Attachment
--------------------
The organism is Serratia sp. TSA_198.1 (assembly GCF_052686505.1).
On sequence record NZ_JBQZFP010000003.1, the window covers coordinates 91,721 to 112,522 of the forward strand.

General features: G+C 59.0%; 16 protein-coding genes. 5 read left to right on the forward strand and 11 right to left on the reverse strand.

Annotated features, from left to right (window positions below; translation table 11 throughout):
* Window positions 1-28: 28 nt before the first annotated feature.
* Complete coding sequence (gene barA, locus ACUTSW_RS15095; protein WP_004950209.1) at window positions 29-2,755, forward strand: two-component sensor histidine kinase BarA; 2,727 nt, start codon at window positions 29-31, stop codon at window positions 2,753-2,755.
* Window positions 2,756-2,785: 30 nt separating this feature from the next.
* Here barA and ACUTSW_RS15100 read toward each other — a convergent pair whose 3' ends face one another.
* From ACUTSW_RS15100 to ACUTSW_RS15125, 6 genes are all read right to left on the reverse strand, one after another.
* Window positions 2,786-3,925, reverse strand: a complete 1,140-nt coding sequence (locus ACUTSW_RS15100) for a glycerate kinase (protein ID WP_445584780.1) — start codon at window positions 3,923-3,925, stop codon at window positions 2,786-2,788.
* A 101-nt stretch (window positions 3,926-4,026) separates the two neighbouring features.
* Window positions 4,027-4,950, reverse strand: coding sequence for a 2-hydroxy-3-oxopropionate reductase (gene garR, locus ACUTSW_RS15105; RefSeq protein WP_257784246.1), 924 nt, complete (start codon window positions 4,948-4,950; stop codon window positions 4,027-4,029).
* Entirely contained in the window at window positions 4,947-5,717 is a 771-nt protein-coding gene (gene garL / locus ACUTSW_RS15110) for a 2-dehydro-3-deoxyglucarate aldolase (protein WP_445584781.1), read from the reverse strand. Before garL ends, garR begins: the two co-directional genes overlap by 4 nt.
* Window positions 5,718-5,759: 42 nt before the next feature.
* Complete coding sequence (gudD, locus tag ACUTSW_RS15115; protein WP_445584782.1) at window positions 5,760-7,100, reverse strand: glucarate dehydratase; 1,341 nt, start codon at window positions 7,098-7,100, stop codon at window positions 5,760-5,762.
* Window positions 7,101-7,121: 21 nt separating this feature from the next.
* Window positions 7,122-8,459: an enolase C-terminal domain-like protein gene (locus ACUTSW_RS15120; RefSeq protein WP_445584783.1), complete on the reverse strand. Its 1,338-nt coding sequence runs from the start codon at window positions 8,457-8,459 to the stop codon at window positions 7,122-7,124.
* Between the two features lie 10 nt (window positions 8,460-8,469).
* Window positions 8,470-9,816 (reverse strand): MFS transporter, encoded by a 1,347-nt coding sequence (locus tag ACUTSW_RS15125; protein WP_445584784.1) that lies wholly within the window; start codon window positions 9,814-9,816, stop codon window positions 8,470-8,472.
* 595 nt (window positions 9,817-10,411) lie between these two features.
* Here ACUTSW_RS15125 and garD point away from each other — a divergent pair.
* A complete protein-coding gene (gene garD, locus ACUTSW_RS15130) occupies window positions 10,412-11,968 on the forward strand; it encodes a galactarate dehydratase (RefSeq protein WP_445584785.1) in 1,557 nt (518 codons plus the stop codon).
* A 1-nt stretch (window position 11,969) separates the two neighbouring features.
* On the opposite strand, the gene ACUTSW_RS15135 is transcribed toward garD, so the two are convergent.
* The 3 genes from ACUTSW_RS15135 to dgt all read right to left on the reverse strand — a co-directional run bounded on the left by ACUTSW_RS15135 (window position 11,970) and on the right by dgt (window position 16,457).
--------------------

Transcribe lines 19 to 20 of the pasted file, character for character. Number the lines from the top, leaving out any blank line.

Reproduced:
* Window positions 8,470-9,816 (reverse strand): MFS transporter, encoded by a 1,347-nt coding sequence (locus tag ACUTSW_RS15125; protein WP_445584784.1) that lies wholly within the window; start codon window positions 9,814-9,816, stop codon window positions 8,470-8,472.
* 595 nt (window positions 9,817-10,411) lie between these two features.